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German Series Creators Favor Public Broadcasters Over International Streamers in Rapidly Changing Global Market 

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Industry executives, creatives and international buyers came together to preview an exclusive selection of upcoming high-end German series at the Up Next: Germany showcase at the Berlinale Series Market, the dedicated serial content arm of the EFM running between Feb. 19-21. 

Four projects were selected for the showcase: Dystopian drama “A Better Place” imagines the aftermath of a revolutionary state-led program that eradicates all German prisons. Directors include Anne Zohra Berrached (“24 Weeks,” “Two Mothers”) and “Capernaum” editor Konstantin Brock. Studiocanal TV handles world sales on the French-German-Austrian co-production. 

“Young Berlusconi” is a three-party documentary trailing the early stages of Silvio Berlusconi’s career and his pivotal role in revolutionizing commercial television in Italy and across Europe. “Goodbye Darling, I’m Off to Fight” director Simone Manetti helms the series, with Arte on board as the German broadcaster and Mediawan handling world sales.

ZDFneo brought two series to the event: “Love Sucks,” an unconventional vampire love story that marries “Romeo and Juliet” and “Twilight” to tell the tale of two lovers driven apart by a dark secret; and “Krank,” a tense drama about the emergency department of Germany’s toughest and most overcrowded hospital.

“Love Sucks” is created by “Dark” screenwriter Marc O. Seng and directed by Andreas Prochaska (“The Dark Valley”) and Lea Becker (“Höllgrund”). “Krank” is directed by Alex Schaad (“Skin Deep”) and Fabian Möhrke (“Eichwald MdB”), with an ensemble cast led by Haley Louise Jones (“Dear Child”). The medical drama was originally commissioned by Sky Germany but cancelled right before principal photography was set to begin. ZDFneo swooped in to save the series, with Beta Sales boarding the project earlier this year.

Producers behind the projects approached several hot topics within this year’s Berlinale Series Market, including first rights on exhibition windows and the differences between working with major international streamers versus collaborating with national public broadcasters. 

“Nowadays, it is easier to involve streamers in co-productions. This was a positive experience for us,” said Raffaele Brunetti, who produced “Young Berlusconi” at B&B Film. The documentary series partnered with both streamers and public broadcasters, with Netflix, Arte and ZDF taking different territories for the show, which features a wealth of archival footage plus testimonials by Berlusconi’s notoriously secretive friends and collaborators. 

“The market changed completely in the last 18 months,” emphasised the series producer Christian Beetz, CEO of Beetz Brothers Film Production. “Some of our partners like Paramount have disappeared and it’s difficult with Disney right now. You have to decide at a very early stage where to go — if it’s a worldwide deal with a streamer or collecting public broadcasters worldwide. In old times, [broadcasters] would never allow collaboration with the dark side,” and by “dark side,” Beetz means major streamers.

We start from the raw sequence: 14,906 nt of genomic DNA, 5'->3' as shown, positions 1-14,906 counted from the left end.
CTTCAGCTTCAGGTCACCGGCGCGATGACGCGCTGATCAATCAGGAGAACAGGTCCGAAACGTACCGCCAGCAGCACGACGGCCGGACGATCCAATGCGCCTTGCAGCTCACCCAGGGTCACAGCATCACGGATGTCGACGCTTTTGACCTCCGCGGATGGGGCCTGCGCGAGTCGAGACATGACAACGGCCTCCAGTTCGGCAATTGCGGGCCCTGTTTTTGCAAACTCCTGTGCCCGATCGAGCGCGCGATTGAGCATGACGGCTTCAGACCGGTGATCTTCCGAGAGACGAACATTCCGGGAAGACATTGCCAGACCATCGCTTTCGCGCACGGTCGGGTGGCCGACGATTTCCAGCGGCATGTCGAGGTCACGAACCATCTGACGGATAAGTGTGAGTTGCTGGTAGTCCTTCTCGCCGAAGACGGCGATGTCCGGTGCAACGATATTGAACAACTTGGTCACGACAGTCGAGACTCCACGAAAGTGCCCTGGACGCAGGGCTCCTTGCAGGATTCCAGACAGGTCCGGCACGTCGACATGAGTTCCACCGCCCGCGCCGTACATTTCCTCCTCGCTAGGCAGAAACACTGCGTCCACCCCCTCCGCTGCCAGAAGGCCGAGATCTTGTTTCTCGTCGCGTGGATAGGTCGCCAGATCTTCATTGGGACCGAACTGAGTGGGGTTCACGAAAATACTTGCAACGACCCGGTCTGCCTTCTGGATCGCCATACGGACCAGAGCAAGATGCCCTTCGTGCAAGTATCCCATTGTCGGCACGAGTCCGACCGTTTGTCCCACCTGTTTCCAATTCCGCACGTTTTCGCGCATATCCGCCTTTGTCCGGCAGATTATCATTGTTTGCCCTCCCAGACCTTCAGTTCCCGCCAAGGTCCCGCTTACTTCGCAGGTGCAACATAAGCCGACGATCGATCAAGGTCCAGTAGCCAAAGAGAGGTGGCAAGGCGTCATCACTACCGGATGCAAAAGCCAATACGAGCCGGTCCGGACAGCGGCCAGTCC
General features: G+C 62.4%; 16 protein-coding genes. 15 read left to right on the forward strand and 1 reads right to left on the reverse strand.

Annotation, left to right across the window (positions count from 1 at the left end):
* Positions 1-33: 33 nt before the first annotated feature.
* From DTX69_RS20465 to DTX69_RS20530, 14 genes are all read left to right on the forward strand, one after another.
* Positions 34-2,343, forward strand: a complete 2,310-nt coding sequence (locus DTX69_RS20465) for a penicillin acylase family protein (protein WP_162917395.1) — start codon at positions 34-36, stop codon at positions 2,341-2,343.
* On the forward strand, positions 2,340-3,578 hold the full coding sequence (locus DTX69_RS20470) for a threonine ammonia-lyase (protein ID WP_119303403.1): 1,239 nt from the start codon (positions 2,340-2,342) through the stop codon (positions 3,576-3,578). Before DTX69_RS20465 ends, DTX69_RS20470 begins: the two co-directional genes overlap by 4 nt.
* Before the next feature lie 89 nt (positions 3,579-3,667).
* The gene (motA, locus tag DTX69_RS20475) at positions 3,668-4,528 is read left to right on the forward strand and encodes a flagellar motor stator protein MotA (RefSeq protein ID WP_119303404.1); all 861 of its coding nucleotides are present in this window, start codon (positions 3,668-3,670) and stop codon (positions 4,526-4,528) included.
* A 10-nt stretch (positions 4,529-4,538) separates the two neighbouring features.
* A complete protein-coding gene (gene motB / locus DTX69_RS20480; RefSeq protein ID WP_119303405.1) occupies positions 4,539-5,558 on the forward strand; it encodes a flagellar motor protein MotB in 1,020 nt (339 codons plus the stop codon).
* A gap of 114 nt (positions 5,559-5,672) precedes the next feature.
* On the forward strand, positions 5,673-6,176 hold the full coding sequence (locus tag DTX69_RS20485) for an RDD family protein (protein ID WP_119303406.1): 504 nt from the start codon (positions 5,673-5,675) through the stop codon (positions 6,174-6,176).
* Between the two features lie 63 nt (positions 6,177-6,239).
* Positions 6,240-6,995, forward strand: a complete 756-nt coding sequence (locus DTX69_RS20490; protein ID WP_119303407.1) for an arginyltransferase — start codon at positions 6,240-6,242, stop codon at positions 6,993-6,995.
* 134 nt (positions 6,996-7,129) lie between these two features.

Several participants at the showcase highlighted how the days of believing public broadcasters to be creatively prohibitive are gone, and that broadcasters such as ZDF are currently the ones pushing the envelope and changing the creative landscape for European productions. “ZDF was the last place we imagined we’d have the show,” said “Love Sucks” creator O. Seng. 

“When we met with ZDF for the first time, we truly understood their love for the show. My idea of this gigantic German broadcaster was totally wrong. They took us to the limits of where we could go with violence, sexuality and the dark themes we touch with the show,” O. Seng concluded.

The team behind “Krank” is particularly grateful for ZDF considering how close they came to having to shut down the project days before arriving on set. “We had 200 people on the payroll, and a 950 square meter hospital built. Cancelling was not an option, but we had four weeks to find another partner,” said Henning Kamm, managing director at Real Film Berlin and one of the series producers. “Our partners at Sky were amazing and trying to make it happen but we were always facing what was going on in London and Philadelphia.”

The move from streamers as an instant first option was also highlighted by Komplizen Serien’s Jonas Dornbach, who produced “A Better Place.” “We fell in love with the project immediately and knew it wasn’t something for a streaming platform. We thought we had to structure it wider and start a co-production.”

Studiocanal Series managing director Nicolas Loock said it is still difficult to finance German series internationally, but “A Better Place” served as a great showcase of how a clear concept can lead to successful co-productions and help projects get made in an ever-changing market landscape. 

This model, however, still presents one unsolved issue: who gets first exhibition rights. When it comes to “A Better Place,” negotiations are still ongoing between the territories involved in the co-production. “At the end of the day we just want to protect the show, so it’s a work in progress.”